I am fond of telling people that although I taught in two different high schools I was never enrolled in any as a student. The presumption is that in some way not quite clear I did get the equivalent of a high school education. My educational history thus remains a bit mysterious. Even I have uneasy moments over the missing link between the eighth grade and college. When, as often happens in a group conversation, it becomes apparent that the topic under discussion is familiar to everyone except me I ask myself, "Could this be something that they learned in high school?"
When I returned to Wakefield, proud of my brand new PhD degree, a lady asked me what I had been studying for so many years. Learning that it was chemistry, she exclaimed, "Why, I had that in high school!"
I have always listed my birthplace as Wakefield, Illinois, but have never felt sure that I was not born elsewhere. My father's case is free of doubt; plans were made for him to be a Wakefield native son, but they were not carried out. My grandfather moved from Flat Rock to Wakefield in 1861 to begin practice as a physician. He, with his wife and baby daughter, left Flat Rock in late September so as to be sure they would be settled in their new home 40 miles away in time to receive the Stork's visit, expected in October.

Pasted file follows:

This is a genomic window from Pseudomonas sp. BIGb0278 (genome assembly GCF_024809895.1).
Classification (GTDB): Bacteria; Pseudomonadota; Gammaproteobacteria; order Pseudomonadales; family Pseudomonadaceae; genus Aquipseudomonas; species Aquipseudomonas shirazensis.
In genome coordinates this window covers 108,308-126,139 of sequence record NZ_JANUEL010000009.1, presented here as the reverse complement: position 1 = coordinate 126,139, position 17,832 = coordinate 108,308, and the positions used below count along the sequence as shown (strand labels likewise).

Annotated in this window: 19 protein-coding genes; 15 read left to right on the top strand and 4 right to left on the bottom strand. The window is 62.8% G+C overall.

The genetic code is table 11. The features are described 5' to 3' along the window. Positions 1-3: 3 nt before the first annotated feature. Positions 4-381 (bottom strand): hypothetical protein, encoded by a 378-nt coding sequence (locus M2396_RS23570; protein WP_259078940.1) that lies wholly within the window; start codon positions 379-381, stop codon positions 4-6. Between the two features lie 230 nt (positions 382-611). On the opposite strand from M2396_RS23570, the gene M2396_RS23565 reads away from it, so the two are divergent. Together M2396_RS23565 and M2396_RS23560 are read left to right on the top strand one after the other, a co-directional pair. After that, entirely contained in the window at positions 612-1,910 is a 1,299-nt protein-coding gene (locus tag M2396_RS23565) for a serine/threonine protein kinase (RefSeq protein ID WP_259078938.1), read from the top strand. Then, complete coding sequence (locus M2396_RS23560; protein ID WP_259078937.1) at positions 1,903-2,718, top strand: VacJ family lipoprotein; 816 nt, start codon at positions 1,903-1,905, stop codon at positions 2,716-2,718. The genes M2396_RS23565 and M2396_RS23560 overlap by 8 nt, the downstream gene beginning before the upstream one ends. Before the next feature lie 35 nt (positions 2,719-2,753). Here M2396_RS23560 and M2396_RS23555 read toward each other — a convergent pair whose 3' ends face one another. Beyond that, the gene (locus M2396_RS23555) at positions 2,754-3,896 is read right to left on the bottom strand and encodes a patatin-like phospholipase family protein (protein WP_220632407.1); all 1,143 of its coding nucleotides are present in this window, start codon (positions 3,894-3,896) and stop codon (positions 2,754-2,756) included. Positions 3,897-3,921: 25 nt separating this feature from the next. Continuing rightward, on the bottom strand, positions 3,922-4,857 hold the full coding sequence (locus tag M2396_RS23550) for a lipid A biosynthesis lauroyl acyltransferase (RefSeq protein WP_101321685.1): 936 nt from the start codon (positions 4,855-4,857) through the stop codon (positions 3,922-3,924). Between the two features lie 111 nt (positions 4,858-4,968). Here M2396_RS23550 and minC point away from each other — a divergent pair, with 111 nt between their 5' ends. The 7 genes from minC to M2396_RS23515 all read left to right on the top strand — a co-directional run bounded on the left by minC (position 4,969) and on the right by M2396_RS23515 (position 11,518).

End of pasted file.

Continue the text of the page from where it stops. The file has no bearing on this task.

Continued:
The new MD's first confinement case did not turn out as expected. He may have known medicine very well, but he did not foresee that heavy rains would flood the Embarrass River (No one could have given it that name with better right than he) and delay his crossing. The Stork found them on the wrong side of the river, so my father's birthplace was not Wakefield but Sumner, Illinois.
When the family finally arrived, they found Wakefield to be a thriving, newly incorporated village. But when new roads were put through according to the survey's map, Wakefield was left nearly a half mile from the public road. The only thing to do was to move the town. So I am able to boast that I was born in a town that lies entirely outside its corporate limits!